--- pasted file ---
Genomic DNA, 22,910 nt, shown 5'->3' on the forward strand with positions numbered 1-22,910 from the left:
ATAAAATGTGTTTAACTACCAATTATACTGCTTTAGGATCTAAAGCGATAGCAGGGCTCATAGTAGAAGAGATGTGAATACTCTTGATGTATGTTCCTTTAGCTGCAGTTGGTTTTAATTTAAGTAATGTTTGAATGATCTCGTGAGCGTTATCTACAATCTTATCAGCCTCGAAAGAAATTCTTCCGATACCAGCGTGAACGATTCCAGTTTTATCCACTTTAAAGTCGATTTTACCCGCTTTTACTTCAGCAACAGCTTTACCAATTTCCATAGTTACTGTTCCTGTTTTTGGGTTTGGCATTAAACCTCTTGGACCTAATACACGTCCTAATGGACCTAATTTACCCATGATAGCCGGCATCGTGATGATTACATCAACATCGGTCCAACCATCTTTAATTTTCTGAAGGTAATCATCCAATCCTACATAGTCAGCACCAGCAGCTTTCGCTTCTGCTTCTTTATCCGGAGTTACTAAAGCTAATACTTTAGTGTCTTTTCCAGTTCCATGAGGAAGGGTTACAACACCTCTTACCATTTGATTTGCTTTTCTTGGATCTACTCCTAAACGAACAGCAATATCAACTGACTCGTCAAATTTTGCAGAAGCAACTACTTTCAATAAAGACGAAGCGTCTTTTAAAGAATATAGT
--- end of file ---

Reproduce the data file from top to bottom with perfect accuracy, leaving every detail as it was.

Genomic DNA, 22,910 nt, shown 5'->3' on the forward strand with positions numbered 1-22,910 from the left:
ATAAAATGTGTTTAACTACCAATTATACTGCTTTAGGATCTAAAGCGATAGCAGGGCTCATAGTAGAAGAGATGTGAATACTCTTGATGTATGTTCCTTTAGCTGCAGTTGGTTTTAATTTAAGTAATGTTTGAATGATCTCGTGAGCGTTATCTACAATCTTATCAGCCTCGAAAGAAATTCTTCCGATACCAGCGTGAACGATTCCAGTTTTATCCACTTTAAAGTCGATTTTACCCGCTTTTACTTCAGCAACAGCTTTACCAATTTCCATAGTTACTGTTCCTGTTTTTGGGTTTGGCATTAAACCTCTTGGACCTAATACACGTCCTAATGGACCTAATTTACCCATGATAGCCGGCATCGTGATGATTACATCAACATCGGTCCAACCATCTTTAATTTTCTGAAGGTAATCATCCAATCCTACATAGTCAGCACCAGCAGCTTTCGCTTCTGCTTCTTTATCCGGAGTTACTAAAGCTAATACTTTAGTGTCTTTTCCAGTTCCATGAGGAAGGGTTACAACACCTCTTACCATTTGATTTGCTTTTCTTGGATCTACTCCTAAACGAACAGCAATATCAACTGACTCGTCAAATTTTGCAGAAGCAACTACTTTCAATAAAGACGAAGCGTCTTTTAAAGAATATAGT